So why perverting the course of justice?

Police can only charge someone with the lesser offence within six months of the crime. The only option open to them by August was the more serious charge, which has to be tried in a crown court. The sentencing guidelines start at a minimum of four years behind bars. The maximum is life.

In this case, given the severity of the charge, Cllr Canver got off extremely lightly. The judge himself noted the “wholly exceptional circumstances” when handing her a one year conditional discharge.

Given how long it took them to charge her, was it really still in the public interest?

During the hearing before the jury were sworn in, Miss Russell argued that it was not. As he claimed in his statement, “the officer at the time saw it only as an obstruction and possibly perverting,” she said. “It is quite clear that two senior police officers, who would both have had the authority to caution someone, took the view that it didn’t merit a caution.”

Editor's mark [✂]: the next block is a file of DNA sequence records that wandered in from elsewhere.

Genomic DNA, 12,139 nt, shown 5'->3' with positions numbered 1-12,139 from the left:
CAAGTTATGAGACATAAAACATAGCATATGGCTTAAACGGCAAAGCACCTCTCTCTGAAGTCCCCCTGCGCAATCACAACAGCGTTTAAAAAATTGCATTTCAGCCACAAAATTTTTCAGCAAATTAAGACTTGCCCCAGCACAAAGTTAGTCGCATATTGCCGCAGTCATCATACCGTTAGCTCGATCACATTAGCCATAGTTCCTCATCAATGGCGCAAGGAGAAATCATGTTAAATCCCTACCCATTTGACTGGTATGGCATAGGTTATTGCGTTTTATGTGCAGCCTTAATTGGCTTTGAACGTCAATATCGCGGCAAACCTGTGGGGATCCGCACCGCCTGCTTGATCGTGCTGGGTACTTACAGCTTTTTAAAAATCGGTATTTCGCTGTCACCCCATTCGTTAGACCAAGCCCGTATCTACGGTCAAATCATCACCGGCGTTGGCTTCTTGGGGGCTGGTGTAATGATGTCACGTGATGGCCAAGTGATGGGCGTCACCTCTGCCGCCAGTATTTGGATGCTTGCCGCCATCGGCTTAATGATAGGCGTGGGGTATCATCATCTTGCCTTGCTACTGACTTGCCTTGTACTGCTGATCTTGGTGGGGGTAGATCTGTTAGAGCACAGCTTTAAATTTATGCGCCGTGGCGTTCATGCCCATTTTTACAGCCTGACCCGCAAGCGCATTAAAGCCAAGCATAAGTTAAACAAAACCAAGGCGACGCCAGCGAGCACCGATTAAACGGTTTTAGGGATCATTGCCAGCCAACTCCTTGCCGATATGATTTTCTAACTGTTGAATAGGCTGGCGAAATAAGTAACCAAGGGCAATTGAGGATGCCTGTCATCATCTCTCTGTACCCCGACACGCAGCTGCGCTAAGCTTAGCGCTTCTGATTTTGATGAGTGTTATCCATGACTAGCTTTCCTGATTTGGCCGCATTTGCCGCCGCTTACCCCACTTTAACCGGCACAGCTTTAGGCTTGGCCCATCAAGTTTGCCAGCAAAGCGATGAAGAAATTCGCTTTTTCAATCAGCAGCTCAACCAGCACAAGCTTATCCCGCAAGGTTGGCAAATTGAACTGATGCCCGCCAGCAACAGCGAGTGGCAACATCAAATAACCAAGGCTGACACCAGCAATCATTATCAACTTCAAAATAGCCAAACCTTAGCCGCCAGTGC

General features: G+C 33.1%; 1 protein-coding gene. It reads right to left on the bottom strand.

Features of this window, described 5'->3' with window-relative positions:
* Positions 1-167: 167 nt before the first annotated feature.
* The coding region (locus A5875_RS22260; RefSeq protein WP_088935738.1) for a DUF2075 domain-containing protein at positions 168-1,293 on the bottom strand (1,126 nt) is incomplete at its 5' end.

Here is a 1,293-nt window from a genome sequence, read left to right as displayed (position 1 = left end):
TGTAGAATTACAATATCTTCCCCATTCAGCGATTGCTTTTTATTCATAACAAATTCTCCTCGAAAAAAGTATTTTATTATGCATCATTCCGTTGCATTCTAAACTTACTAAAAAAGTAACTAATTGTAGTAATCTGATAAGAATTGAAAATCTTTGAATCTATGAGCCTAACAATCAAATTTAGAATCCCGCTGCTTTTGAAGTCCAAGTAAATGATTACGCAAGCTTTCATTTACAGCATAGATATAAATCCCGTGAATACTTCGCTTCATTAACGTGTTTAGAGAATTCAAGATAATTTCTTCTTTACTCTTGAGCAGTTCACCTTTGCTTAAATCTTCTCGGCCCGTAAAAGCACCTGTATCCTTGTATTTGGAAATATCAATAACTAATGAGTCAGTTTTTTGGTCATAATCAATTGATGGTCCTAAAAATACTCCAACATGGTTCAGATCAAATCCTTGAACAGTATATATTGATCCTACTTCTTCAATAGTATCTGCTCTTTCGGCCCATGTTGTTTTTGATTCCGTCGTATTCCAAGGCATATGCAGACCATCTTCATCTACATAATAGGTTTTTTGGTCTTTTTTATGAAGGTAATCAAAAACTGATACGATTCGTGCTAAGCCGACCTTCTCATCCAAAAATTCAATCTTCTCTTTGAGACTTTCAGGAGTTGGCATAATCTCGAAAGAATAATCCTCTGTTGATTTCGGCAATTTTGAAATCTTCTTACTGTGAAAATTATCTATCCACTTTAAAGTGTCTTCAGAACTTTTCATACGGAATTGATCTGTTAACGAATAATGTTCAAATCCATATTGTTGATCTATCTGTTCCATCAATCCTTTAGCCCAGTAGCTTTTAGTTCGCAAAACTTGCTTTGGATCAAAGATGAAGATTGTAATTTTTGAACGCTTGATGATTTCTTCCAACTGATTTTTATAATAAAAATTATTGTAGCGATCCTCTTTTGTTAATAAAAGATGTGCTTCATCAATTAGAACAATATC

She added: “If everyone who, for a few moments, didn’t immediately tell the truth is then charged with perverting the course of justice, this court would be overrun.”

And yet Cllr Canver was charged. In contrast, just two days ago the Chief Crown Prosecutor for CPS London announced it was no longer in the public interest to prosecute the students caught taking food from Iceland supermarket’s bins - despite there being enough evidence to secure conviction - having given “particular regard to the seriousness of the alleged offence and the level of harm done”.